Posterior predictive sampling with data variance

Dear all,

I have seen that there are examples (here, here and here) and discussions (here, here) about posterior predictive sampling. However, I now realized I did mistakes when copying some example and would like to ensure that my humble understanding of the prediction process is correct.

My goal ultimately is to sample from a linear, hierarchical model for in-sample and out-of-sample prediction. It is relevant for my case that the prediction has the same variability as the data.

Here is a toy data set that I played around with: (6.7 KB)

My questions are:
I. How to do prediction properly, i.e. at what point in the modeling process (see below)?
II. Is it right to randomly sample from the predicted values, along the extra axis that represents the number of observations?
III. How does the variability in the prediction relate to data variability and model residual?

Thank you for taking the time!


I. Prediction Timing

So my first “aha!” moment was that, instead of using the “trace” in sample_posterior_predictive, I could also use MAP estimates. Yet this raised the question of when to extract the MAP (it depends on the model, obviously). The model process for me consists of (i) model construction, (ii) sampling, (iii) fixing values with theano.shared.set_value(). So there are four possible inputs to sample_posterior_predictive:
\quad b. find_MAP after model construction, so it should be the “prior-MAP”
\quad a. the trace generated by pm.sample()
\quad c. find_MAP after sampling
\quad d. find_MAP after fixing.

And, because the internal state of the model changes in the process, and the model is used for predictive sampling, there are time points at which to do prediction.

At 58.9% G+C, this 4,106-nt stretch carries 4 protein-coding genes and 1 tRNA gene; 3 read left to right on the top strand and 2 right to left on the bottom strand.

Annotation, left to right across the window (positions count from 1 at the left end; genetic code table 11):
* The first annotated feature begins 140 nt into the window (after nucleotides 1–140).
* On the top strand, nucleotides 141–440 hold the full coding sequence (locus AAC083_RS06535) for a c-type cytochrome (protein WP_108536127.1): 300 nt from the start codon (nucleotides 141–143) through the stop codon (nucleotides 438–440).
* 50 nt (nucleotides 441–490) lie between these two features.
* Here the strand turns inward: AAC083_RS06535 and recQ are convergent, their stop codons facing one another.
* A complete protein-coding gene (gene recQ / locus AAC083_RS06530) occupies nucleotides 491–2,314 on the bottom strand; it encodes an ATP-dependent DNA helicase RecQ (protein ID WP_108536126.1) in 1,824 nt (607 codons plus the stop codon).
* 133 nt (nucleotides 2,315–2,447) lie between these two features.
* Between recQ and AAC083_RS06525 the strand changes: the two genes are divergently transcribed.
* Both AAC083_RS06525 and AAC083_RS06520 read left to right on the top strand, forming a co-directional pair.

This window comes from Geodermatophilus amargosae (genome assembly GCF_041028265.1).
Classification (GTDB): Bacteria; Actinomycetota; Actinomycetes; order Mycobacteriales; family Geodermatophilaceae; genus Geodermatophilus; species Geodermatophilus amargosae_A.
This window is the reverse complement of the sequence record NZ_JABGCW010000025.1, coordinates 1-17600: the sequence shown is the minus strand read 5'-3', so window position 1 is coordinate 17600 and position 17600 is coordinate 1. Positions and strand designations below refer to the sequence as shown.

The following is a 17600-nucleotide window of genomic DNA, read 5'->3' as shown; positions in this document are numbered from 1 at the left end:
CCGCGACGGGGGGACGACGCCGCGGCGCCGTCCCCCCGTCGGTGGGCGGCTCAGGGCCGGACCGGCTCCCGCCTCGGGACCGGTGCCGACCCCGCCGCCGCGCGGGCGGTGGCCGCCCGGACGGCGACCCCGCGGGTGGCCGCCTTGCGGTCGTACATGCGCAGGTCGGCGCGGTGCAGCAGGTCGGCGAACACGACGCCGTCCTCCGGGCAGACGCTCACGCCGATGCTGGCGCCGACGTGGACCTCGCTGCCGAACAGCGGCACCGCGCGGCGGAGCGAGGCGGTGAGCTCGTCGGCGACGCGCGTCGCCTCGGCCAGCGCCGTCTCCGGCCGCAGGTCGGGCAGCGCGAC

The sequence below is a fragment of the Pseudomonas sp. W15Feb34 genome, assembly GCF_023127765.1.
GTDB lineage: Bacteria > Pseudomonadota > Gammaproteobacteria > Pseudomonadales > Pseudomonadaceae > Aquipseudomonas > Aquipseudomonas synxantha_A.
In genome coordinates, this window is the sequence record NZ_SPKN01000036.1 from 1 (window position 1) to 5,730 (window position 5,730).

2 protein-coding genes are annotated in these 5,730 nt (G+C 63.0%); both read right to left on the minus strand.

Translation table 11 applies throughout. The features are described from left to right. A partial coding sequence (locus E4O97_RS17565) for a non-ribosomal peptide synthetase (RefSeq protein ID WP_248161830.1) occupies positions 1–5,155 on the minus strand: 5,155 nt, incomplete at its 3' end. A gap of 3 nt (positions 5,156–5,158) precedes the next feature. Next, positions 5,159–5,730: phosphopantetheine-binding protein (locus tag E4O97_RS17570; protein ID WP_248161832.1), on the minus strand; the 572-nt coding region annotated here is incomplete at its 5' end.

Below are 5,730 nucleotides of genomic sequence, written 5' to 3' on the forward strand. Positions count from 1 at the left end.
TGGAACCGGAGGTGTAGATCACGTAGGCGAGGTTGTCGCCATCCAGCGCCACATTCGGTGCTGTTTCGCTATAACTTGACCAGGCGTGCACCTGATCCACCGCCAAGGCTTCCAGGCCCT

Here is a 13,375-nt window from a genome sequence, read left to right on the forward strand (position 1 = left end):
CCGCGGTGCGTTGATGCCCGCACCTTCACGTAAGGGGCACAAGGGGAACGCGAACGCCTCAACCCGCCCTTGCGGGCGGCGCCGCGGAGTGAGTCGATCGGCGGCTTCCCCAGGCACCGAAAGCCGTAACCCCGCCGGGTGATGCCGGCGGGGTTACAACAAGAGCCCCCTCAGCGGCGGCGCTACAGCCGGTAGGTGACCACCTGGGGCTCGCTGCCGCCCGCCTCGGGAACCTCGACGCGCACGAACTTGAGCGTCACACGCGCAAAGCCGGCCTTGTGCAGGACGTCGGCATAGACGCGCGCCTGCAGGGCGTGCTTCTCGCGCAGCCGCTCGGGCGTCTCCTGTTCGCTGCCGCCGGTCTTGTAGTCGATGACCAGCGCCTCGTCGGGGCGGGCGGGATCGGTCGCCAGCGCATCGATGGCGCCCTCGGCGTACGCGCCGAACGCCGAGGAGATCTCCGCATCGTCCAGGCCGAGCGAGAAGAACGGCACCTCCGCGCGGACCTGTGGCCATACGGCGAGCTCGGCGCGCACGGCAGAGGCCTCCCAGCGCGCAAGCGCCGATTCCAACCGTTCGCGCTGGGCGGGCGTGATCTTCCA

\quad 0. after model construction
\quad 1. post sampling
\quad 2. post fixing

So I’ve tried all of these (see file), and figured that (2c) is giving the desired output. This means I will use MAP from prior to fixing, but the model from after having set shared variables. Conceptually, I think this makes sense in my case. But is it correct*?

^* I am sceptical, because for example, (2d) did not work and throws

ValueError: Input dimension mis-match. (input[0].shape[0] = 1001, input[1].shape[0] = 1).

II. Capturing Variance

So far, so good. Now I noticed that the prediction always comes with an extra dimension axis, one that is of length equal to the number of observations in the data. This is independent of whether I use trace or MAP dict.
Naively copying some example, I averaged over that axis to get an output that is exactly as long as the n samples I specified in sample_posterior_predictive.
There comes my second novice revelation: averaging here gives me averages, thus I loose the variability that I am interested in.

I read up and understand that the extra dimension is necessary because the prediction depends on other data parameters, for example on the hierarchical subset in multilevel models. Good, so pymc design is perfectly reasonable, which I never doubted.
Now, to get back to a prediction of size n, without sacrificing variability, I decided to randomly choose one of the predictions along the extra axis. Can be done with

lambda prediction: np.array([ prediction[idx, sel] \
                              for idx, sel in enumerate(\
                                    np.random.randint(0, prediction.shape[1], prediction.shape[0]) \
                              ) \

In other words, I randomly choose one of the observations of my data set for prediction on each prediction sample. This yields the shape I desire, retains the variability from the model, and given enough samples, my data set will be well reflected.

Does that make sense?

III. Model Residual

Now the linear model contains an epsilon, which is the model residual. Nicely, in the toy example, it matches the residual structure that was simulated, and it also reflects in the variability of the posterior prediction.
Let’s assume this residual is independent of other predictors (as designed here for simplicity), i.e. homogeneous across the data set. In that case, I cannot tell whether the prediction variability arises from the data variability, or from the model result for epsilon.

How do they relate?
Obviously, in more complex cases such as scaling variance, I would have to adjust the model.